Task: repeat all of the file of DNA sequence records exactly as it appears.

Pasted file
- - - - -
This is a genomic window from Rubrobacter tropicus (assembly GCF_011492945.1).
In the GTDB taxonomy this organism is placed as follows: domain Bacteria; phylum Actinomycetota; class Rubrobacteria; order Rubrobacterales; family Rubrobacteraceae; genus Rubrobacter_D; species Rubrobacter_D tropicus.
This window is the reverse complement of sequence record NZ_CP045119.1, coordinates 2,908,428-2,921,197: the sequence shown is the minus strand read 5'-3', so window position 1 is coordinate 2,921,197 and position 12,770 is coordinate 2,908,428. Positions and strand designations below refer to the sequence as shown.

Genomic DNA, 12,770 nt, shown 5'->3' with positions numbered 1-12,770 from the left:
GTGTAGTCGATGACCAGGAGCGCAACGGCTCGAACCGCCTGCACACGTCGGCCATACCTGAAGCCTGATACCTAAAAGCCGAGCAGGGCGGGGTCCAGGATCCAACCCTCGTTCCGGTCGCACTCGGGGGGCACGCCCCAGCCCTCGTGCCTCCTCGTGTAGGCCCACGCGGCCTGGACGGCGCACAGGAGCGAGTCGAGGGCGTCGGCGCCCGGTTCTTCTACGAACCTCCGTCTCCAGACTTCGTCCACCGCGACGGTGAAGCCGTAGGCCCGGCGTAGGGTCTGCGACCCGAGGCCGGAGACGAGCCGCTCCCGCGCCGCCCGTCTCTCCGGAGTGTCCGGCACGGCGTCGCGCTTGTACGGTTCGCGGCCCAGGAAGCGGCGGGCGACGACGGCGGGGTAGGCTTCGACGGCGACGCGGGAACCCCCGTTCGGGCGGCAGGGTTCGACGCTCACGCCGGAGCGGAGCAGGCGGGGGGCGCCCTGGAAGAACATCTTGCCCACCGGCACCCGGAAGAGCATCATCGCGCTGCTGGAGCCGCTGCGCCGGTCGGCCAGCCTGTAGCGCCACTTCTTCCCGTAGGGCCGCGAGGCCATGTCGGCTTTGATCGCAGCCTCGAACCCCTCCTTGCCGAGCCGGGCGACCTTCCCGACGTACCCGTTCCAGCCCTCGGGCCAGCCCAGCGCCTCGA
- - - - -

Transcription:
This is a genomic window from Rubrobacter tropicus (assembly GCF_011492945.1).
In the GTDB taxonomy this organism is placed as follows: domain Bacteria; phylum Actinomycetota; class Rubrobacteria; order Rubrobacterales; family Rubrobacteraceae; genus Rubrobacter_D; species Rubrobacter_D tropicus.
This window is the reverse complement of sequence record NZ_CP045119.1, coordinates 2,908,428-2,921,197: the sequence shown is the minus strand read 5'-3', so window position 1 is coordinate 2,921,197 and position 12,770 is coordinate 2,908,428. Positions and strand designations below refer to the sequence as shown.

Genomic DNA, 12,770 nt, shown 5'->3' with positions numbered 1-12,770 from the left:
GTGTAGTCGATGACCAGGAGCGCAACGGCTCGAACCGCCTGCACACGTCGGCCATACCTGAAGCCTGATACCTAAAAGCCGAGCAGGGCGGGGTCCAGGATCCAACCCTCGTTCCGGTCGCACTCGGGGGGCACGCCCCAGCCCTCGTGCCTCCTCGTGTAGGCCCACGCGGCCTGGACGGCGCACAGGAGCGAGTCGAGGGCGTCGGCGCCCGGTTCTTCTACGAACCTCCGTCTCCAGACTTCGTCCACCGCGACGGTGAAGCCGTAGGCCCGGCGTAGGGTCTGCGACCCGAGGCCGGAGACGAGCCGCTCCCGCGCCGCCCGTCTCTCCGGAGTGTCCGGCACGGCGTCGCGCTTGTACGGTTCGCGGCCCAGGAAGCGGCGGGCGACGACGGCGGGGTAGGCTTCGACGGCGACGCGGGAACCCCCGTTCGGGCGGCAGGGTTCGACGCTCACGCCGGAGCGGAGCAGGCGGGGGGCGCCCTGGAAGAACATCTTGCCCACCGGCACCCGGAAGAGCATCATCGCGCTGCTGGAGCCGCTGCGCCGGTCGGCCAGCCTGTAGCGCCACTTCTTCCCGTAGGGCCGCGAGGCCATGTCGGCTTTGATCGCAGCCTCGAACCCCTCCTTGCCGAGCCGGGCGACCTTCCCGACGTACCCGTTCCAGCCCTCGGGCCAGCCCAGCGCCTCGA